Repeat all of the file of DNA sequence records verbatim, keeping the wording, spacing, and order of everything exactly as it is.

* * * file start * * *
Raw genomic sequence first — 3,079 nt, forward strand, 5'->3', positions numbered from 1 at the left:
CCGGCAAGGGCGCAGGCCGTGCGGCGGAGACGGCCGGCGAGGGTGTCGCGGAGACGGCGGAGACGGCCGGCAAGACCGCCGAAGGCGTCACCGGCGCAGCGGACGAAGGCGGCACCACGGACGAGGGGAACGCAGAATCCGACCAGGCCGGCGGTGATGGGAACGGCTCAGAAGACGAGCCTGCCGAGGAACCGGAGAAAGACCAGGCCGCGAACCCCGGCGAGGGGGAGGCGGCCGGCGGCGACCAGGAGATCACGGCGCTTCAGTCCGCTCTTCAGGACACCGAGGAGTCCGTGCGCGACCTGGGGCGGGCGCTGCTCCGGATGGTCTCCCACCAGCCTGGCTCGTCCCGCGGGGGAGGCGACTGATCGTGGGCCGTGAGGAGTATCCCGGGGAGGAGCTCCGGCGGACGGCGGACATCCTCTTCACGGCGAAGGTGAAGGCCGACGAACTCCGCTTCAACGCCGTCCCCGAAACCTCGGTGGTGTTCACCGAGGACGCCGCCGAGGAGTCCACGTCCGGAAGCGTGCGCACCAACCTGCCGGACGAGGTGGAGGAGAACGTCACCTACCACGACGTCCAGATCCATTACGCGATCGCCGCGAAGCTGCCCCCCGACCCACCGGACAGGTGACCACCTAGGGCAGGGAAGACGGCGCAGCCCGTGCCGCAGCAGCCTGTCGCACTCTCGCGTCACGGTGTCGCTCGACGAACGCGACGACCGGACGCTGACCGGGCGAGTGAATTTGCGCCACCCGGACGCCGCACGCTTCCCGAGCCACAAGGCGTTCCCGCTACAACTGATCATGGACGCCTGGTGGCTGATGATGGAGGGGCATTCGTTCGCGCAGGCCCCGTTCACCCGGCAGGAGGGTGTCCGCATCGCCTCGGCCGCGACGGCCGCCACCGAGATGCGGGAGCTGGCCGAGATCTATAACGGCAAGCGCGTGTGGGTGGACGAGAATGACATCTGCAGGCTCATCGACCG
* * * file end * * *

Raw genomic sequence first — 3,079 nt, forward strand, 5'->3', positions numbered from 1 at the left:
CCGGCAAGGGCGCAGGCCGTGCGGCGGAGACGGCCGGCGAGGGTGTCGCGGAGACGGCGGAGACGGCCGGCAAGACCGCCGAAGGCGTCACCGGCGCAGCGGACGAAGGCGGCACCACGGACGAGGGGAACGCAGAATCCGACCAGGCCGGCGGTGATGGGAACGGCTCAGAAGACGAGCCTGCCGAGGAACCGGAGAAAGACCAGGCCGCGAACCCCGGCGAGGGGGAGGCGGCCGGCGGCGACCAGGAGATCACGGCGCTTCAGTCCGCTCTTCAGGACACCGAGGAGTCCGTGCGCGACCTGGGGCGGGCGCTGCTCCGGATGGTCTCCCACCAGCCTGGCTCGTCCCGCGGGGGAGGCGACTGATCGTGGGCCGTGAGGAGTATCCCGGGGAGGAGCTCCGGCGGACGGCGGACATCCTCTTCACGGCGAAGGTGAAGGCCGACGAACTCCGCTTCAACGCCGTCCCCGAAACCTCGGTGGTGTTCACCGAGGACGCCGCCGAGGAGTCCACGTCCGGAAGCGTGCGCACCAACCTGCCGGACGAGGTGGAGGAGAACGTCACCTACCACGACGTCCAGATCCATTACGCGATCGCCGCGAAGCTGCCCCCCGACCCACCGGACAGGTGACCACCTAGGGCAGGGAAGACGGCGCAGCCCGTGCCGCAGCAGCCTGTCGCACTCTCGCGTCACGGTGTCGCTCGACGAACGCGACGACCGGACGCTGACCGGGCGAGTGAATTTGCGCCACCCGGACGCCGCACGCTTCCCGAGCCACAAGGCGTTCCCGCTACAACTGATCATGGACGCCTGGTGGCTGATGATGGAGGGGCATTCGTTCGCGCAGGCCCCGTTCACCCGGCAGGAGGGTGTCCGCATCGCCTCGGCCGCGACGGCCGCCACCGAGATGCGGGAGCTGGCCGAGATCTATAACGGCAAGCGCGTGTGGGTGGACGAGAATGACATCTGCAGGCTCATCGACCG